Shoulder pain is one of the most common forms of joint pain, affecting as many as 30% of people at some point in their lives. A common cause of shoulder pain is a condition called suprascapular neuropathy - irritation of the suprascapular nerve, a major nerve which branches from the cervical spine and through the shoulder.
The suprascapular nerve is vulnerable to compression. Patients with a poorly-shaped shoulder blade or cysts in the shoulder may experience pain due to the compression of the suprascapular nerve. Sports involving overhead motion, such as tennis, swimming, and weight lifting, may result in traction injury (over-stretching) to the suprascapular nerve.
Other types of shoulder pain can be caused by arthritis, bursitis, or shoulder injuries like impingement syndrome, rotator cuff tears, frozen shoulder, or labral tears. Depending on the cause, patients may experience different levels of pain in the shoulder. It may be dull or sharp, gradual or sudden, and may only occur when carrying out a certain activity. Shoulder discomfort may also be accompanied by stiffness, swelling, numbness, or weakness. Some patients may experience shoulder weakness without feeling pain.
How is shoulder pain treated?
Patients suffering from acute shoulder issues may benefit from a number of non-invasive treatments. A physician may prescribe a non-steroidal anti-inflammatory drug (NSAID) to reduce swelling and relieve pain while certain injuries heal. Physical therapy may also help specific types of pain in the shoulder.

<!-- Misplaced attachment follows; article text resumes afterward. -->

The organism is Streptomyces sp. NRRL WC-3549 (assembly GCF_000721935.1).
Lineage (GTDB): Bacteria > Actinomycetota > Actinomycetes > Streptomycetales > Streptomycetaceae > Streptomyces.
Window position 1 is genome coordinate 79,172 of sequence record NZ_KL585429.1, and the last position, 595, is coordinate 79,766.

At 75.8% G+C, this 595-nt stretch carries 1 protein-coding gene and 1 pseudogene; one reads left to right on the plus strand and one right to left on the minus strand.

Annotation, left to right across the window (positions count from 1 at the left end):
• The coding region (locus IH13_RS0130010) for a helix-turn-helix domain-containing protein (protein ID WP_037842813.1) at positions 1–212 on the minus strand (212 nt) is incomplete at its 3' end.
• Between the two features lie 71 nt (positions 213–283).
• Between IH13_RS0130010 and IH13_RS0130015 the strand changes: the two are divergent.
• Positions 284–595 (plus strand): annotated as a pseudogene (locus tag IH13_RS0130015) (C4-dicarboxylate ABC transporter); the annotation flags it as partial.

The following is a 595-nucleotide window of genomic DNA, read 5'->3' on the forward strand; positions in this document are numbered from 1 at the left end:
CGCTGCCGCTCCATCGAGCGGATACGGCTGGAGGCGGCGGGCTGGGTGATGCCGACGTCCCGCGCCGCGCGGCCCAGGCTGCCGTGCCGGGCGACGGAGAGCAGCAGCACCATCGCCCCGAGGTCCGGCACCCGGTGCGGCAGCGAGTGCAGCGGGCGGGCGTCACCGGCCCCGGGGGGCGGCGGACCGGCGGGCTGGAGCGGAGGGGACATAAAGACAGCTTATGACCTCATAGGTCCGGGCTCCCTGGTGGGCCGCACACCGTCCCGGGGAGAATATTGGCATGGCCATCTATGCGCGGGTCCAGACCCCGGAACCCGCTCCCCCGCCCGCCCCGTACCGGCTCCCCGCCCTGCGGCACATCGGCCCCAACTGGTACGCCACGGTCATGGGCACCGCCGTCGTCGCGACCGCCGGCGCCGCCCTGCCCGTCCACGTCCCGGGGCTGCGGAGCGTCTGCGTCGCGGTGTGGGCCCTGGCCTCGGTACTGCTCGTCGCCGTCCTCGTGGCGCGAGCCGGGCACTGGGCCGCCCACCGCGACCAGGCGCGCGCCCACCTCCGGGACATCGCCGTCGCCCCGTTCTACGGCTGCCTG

Suprascapular neuropathy can create chronic pain. In these cases, radiofrequency ablation (RFA), a minimally-invasive treatment option, has been proven to provide relief for those suffering from persistent shoulder pain. Patients who have responded positively to a nerve block injection may be ideal candidates for RFA treatment. Dr. Robertson with the Segura Neurology and Pain Center specializes in the treatment of suprascapular neuropathy through the use of RFA.
What does RFA treatment of the shoulder entail?
The patient is placed on their stomach and may be mildly sedated. The physician then numbs the skin surrounding the suprascapular nerve of the shoulder. Using real-time x-ray guidance called fluoroscopy, the physician guides the RFA needle to the irritated nerve. Because of its location in the shoulder, the suprascapular nerve is usually easy to access. Once located, an electrode releases a small electric current into the suprascapular nerve, ensuring that the correct nerve has been located. The electrode then applies a heat lesion to the nerve, preventing it from sending pain signals to the brain.